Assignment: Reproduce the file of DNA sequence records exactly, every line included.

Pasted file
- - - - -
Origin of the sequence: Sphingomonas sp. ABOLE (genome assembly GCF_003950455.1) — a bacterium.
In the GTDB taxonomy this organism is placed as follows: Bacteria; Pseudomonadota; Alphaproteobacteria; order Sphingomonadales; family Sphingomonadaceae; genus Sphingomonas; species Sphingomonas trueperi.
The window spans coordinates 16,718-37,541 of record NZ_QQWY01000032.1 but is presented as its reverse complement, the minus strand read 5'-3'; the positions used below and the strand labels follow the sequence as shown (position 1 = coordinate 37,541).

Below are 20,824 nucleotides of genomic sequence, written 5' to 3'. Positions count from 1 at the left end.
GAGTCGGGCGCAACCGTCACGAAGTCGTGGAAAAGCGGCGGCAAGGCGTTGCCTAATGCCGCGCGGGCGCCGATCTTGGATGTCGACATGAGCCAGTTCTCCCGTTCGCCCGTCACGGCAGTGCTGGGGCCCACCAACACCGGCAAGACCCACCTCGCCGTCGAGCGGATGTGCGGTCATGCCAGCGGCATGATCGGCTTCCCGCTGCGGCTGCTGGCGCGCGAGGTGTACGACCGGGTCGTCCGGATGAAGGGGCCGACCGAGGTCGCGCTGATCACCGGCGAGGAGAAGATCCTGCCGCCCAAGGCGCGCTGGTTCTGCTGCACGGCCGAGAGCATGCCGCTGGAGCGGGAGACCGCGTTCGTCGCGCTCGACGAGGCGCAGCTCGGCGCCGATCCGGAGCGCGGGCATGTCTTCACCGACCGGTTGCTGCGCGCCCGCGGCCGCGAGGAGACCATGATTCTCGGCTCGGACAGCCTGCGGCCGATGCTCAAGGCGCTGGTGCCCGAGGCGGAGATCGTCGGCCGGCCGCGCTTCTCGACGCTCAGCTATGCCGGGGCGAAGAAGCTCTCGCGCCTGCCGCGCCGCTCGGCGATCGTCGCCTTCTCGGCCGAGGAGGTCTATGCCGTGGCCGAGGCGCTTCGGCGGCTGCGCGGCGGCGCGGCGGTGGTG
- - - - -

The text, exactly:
Origin of the sequence: Sphingomonas sp. ABOLE (genome assembly GCF_003950455.1) — a bacterium.
In the GTDB taxonomy this organism is placed as follows: Bacteria; Pseudomonadota; Alphaproteobacteria; order Sphingomonadales; family Sphingomonadaceae; genus Sphingomonas; species Sphingomonas trueperi.
The window spans coordinates 16,718-37,541 of record NZ_QQWY01000032.1 but is presented as its reverse complement, the minus strand read 5'-3'; the positions used below and the strand labels follow the sequence as shown (position 1 = coordinate 37,541).

Below are 20,824 nucleotides of genomic sequence, written 5' to 3'. Positions count from 1 at the left end.
GAGTCGGGCGCAACCGTCACGAAGTCGTGGAAAAGCGGCGGCAAGGCGTTGCCTAATGCCGCGCGGGCGCCGATCTTGGATGTCGACATGAGCCAGTTCTCCCGTTCGCCCGTCACGGCAGTGCTGGGGCCCACCAACACCGGCAAGACCCACCTCGCCGTCGAGCGGATGTGCGGTCATGCCAGCGGCATGATCGGCTTCCCGCTGCGGCTGCTGGCGCGCGAGGTGTACGACCGGGTCGTCCGGATGAAGGGGCCGACCGAGGTCGCGCTGATCACCGGCGAGGAGAAGATCCTGCCGCCCAAGGCGCGCTGGTTCTGCTGCACGGCCGAGAGCATGCCGCTGGAGCGGGAGACCGCGTTCGTCGCGCTCGACGAGGCGCAGCTCGGCGCCGATCCGGAGCGCGGGCATGTCTTCACCGACCGGTTGCTGCGCGCCCGCGGCCGCGAGGAGACCATGATTCTCGGCTCGGACAGCCTGCGGCCGATGCTCAAGGCGCTGGTGCCCGAGGCGGAGATCGTCGGCCGGCCGCGCTTCTCGACGCTCAGCTATGCCGGGGCGAAGAAGCTCTCGCGCCTGCCGCGCCGCTCGGCGATCGTCGCCTTCTCGGCCGAGGAGGTCTATGCCGTGGCCGAGGCGCTTCGGCGGCTGCGCGGCGGCGCGGCGGTGGTG